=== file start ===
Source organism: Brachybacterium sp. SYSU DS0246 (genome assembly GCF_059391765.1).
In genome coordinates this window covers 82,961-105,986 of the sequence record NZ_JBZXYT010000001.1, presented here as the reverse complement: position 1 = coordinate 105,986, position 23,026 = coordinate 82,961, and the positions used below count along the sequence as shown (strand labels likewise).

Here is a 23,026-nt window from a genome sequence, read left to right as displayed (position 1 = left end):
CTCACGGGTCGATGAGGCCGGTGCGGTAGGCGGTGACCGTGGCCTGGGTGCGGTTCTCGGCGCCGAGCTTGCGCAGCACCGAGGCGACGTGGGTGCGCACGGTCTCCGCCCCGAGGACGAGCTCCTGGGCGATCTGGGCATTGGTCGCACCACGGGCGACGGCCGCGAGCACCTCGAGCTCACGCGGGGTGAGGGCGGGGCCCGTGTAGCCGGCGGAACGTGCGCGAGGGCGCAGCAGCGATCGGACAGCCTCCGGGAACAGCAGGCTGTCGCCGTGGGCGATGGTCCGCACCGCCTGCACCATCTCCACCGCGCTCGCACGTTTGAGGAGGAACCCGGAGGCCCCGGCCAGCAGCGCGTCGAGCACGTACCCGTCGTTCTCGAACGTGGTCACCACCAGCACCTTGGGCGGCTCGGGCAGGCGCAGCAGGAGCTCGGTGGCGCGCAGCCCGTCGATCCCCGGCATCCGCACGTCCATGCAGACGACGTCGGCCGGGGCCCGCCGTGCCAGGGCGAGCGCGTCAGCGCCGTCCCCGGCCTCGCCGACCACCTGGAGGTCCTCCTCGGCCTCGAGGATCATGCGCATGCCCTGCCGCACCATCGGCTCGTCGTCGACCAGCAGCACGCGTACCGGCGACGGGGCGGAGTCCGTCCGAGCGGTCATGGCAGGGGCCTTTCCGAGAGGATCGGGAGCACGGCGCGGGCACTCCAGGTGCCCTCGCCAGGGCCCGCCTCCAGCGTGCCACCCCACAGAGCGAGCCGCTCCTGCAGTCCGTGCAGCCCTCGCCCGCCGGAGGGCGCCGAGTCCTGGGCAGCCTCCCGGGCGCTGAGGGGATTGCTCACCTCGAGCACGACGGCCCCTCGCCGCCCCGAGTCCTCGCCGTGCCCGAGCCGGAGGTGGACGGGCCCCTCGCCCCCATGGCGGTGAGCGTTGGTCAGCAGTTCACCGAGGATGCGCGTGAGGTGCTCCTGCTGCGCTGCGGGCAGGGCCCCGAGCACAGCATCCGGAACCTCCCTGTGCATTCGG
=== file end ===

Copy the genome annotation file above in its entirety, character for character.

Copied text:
Source organism: Brachybacterium sp. SYSU DS0246 (genome assembly GCF_059391765.1).
In genome coordinates this window covers 82,961-105,986 of the sequence record NZ_JBZXYT010000001.1, presented here as the reverse complement: position 1 = coordinate 105,986, position 23,026 = coordinate 82,961, and the positions used below count along the sequence as shown (strand labels likewise).

Here is a 23,026-nt window from a genome sequence, read left to right as displayed (position 1 = left end):
CTCACGGGTCGATGAGGCCGGTGCGGTAGGCGGTGACCGTGGCCTGGGTGCGGTTCTCGGCGCCGAGCTTGCGCAGCACCGAGGCGACGTGGGTGCGCACGGTCTCCGCCCCGAGGACGAGCTCCTGGGCGATCTGGGCATTGGTCGCACCACGGGCGACGGCCGCGAGCACCTCGAGCTCACGCGGGGTGAGGGCGGGGCCCGTGTAGCCGGCGGAACGTGCGCGAGGGCGCAGCAGCGATCGGACAGCCTCCGGGAACAGCAGGCTGTCGCCGTGGGCGATGGTCCGCACCGCCTGCACCATCTCCACCGCGCTCGCACGTTTGAGGAGGAACCCGGAGGCCCCGGCCAGCAGCGCGTCGAGCACGTACCCGTCGTTCTCGAACGTGGTCACCACCAGCACCTTGGGCGGCTCGGGCAGGCGCAGCAGGAGCTCGGTGGCGCGCAGCCCGTCGATCCCCGGCATCCGCACGTCCATGCAGACGACGTCGGCCGGGGCCCGCCGTGCCAGGGCGAGCGCGTCAGCGCCGTCCCCGGCCTCGCCGACCACCTGGAGGTCCTCCTCGGCCTCGAGGATCATGCGCATGCCCTGCCGCACCATCGGCTCGTCGTCGACCAGCAGCACGCGTACCGGCGACGGGGCGGAGTCCGTCCGAGCGGTCATGGCAGGGGCCTTTCCGAGAGGATCGGGAGCACGGCGCGGGCACTCCAGGTGCCCTCGCCAGGGCCCGCCTCCAGCGTGCCACCCCACAGAGCGAGCCGCTCCTGCAGTCCGTGCAGCCCTCGCCCGCCGGAGGGCGCCGAGTCCTGGGCAGCCTCCCGGGCGCTGAGGGGATTGCTCACCTCGAGCACGACGGCCCCTCGCCGCCCCGAGTCCTCGCCGTGCCCGAGCCGGAGGTGGACGGGCCCCTCGCCCCCATGGCGGTGAGCGTTGGTCAGCAGTTCACCGAGGATGCGCGTGAGGTGCTCCTGCTGCGCTGCGGGCAGGGCCCCGAGCACAGCATCCGGAACCTCCCTGTGCATTCGG